Stories of the Saints, and Costumes!

We are slowly building a collection of picture and chapter books about important figures in church history.  It always amazes me how much children enjoy reading biographies!  Here are a few recommendations from our library: Saint Valentine – A beautifully illustrated story of a Roman Christian saint; on whom our traditions of Valentine’s Day are based.  The illustrations are done in cut paper mosaic and are very lovely. Saint Patrick – One of the many faith-based books from author and illustrator Tomie DePoala. Trial and Triumph – A great compilation of histories of people throughout church history.  Good for older kids.  Be aware there is some mildly anti-Catholic sentiments; but overall an informative and useful book, with stories from the early church through modern times. If you have a look on Amazon, you will find a larger selection of books, including these that look interesting: Brigid’s Cloak Roses in the Snow The Miracle of Saint Nicholas The Prayer of Saint Francis And….if you need some Halloween/Saints Day costumes, be sure to check out Kendra’s posts: 150 …

All Hallows Eve & All Saints Day: Anglican Links and Quotations

Collect for All Saints: O ALMIGHTY God, who hast knit together thine elect in one communion and fellowship, in the mystical body of thy Son Christ our Lord; Grant us grace so to follow thy blessed Saints in all virtuous and godly living, that we may come to those unspeakable joys which thou hast prepared for those who unfeignedly love thee; through the same thy Son Jesus Christ our Lord. Amen. In this post, we’ve gathered together some Anglican links and quotations for you about All Hallows Eve and All Saints Day. We highly recommend that you read Full Homely Divinity’s article on All Hallows and Day of the Dead. The whole post (which includes background on Halloween, All Saints, and All Souls) is well worth your time, but here are a few highlights.  On Remembering the Dead:  “The last night of October and the first days of November are the days set aside for remembering the dead, and contemplating our own deaths. There can be little doubt that our Christian observances owe much to pre-Christian customs. …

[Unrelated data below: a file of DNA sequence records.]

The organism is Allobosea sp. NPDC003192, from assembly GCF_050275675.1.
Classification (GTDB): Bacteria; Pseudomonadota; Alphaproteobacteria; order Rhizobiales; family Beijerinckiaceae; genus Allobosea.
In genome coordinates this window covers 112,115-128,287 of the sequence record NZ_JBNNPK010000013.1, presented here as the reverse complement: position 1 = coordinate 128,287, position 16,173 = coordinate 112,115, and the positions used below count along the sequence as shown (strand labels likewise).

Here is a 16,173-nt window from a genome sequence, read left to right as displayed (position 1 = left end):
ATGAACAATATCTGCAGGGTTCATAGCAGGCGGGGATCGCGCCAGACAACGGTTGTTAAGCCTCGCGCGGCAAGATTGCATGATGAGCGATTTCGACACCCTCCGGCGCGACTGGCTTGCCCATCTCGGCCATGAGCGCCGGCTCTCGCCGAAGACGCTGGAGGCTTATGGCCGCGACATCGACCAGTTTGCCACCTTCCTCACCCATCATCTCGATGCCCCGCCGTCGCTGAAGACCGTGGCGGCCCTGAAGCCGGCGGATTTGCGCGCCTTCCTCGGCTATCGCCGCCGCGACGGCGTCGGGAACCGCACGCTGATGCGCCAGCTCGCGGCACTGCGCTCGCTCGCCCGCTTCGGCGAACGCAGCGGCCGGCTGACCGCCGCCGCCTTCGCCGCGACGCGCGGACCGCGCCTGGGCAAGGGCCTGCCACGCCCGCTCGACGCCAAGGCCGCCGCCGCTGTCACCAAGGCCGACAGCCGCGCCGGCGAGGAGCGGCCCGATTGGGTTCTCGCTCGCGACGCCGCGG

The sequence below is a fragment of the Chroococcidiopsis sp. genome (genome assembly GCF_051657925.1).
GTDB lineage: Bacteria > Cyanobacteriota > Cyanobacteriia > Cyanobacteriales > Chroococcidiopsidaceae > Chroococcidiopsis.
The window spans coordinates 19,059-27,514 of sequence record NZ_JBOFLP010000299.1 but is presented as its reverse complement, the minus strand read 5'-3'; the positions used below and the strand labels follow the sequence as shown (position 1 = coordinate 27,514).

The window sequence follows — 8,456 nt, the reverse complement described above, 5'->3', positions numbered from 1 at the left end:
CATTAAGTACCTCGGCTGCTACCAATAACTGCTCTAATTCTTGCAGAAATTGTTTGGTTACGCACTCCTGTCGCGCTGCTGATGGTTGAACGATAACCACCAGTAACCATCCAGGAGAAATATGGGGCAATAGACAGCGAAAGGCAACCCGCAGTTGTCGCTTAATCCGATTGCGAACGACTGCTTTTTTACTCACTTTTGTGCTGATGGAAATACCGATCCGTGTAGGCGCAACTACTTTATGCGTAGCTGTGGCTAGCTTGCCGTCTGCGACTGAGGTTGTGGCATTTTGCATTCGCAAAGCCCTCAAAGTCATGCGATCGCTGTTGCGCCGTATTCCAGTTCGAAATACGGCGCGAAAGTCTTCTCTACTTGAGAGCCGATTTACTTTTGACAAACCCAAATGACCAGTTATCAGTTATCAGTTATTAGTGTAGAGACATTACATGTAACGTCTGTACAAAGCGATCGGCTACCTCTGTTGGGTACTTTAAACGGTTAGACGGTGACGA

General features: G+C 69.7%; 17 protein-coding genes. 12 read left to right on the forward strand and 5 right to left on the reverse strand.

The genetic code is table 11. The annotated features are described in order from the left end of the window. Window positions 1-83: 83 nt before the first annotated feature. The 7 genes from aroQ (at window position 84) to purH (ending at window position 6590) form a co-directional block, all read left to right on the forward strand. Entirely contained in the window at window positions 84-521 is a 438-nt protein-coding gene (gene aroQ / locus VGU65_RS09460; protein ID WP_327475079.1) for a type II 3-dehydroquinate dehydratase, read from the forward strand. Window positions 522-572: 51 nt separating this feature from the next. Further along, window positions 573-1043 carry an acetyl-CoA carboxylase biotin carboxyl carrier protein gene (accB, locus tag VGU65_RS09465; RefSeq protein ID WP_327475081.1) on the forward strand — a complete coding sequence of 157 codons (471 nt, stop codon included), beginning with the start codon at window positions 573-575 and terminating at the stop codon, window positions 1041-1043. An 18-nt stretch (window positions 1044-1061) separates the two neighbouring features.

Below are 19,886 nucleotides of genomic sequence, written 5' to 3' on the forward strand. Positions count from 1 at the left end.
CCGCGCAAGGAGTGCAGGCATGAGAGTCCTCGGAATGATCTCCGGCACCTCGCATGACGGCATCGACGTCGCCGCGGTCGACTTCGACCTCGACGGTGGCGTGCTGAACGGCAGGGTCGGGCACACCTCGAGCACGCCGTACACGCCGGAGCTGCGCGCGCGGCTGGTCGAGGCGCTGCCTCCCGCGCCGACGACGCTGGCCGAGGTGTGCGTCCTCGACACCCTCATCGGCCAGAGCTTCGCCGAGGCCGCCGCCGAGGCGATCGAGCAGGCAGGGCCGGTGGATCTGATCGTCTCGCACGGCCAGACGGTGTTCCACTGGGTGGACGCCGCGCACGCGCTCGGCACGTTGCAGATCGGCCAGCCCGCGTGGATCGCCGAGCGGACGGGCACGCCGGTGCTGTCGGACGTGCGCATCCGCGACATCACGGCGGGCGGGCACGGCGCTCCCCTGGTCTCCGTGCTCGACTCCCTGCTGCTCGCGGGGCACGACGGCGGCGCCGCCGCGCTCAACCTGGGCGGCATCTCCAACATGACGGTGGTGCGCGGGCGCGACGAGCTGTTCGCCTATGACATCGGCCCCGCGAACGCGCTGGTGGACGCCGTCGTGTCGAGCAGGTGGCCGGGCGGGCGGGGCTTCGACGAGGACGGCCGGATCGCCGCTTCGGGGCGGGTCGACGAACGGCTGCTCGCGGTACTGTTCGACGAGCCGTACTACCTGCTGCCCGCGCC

“Advent is for Making:” Sharing a Gift From Your Family Culture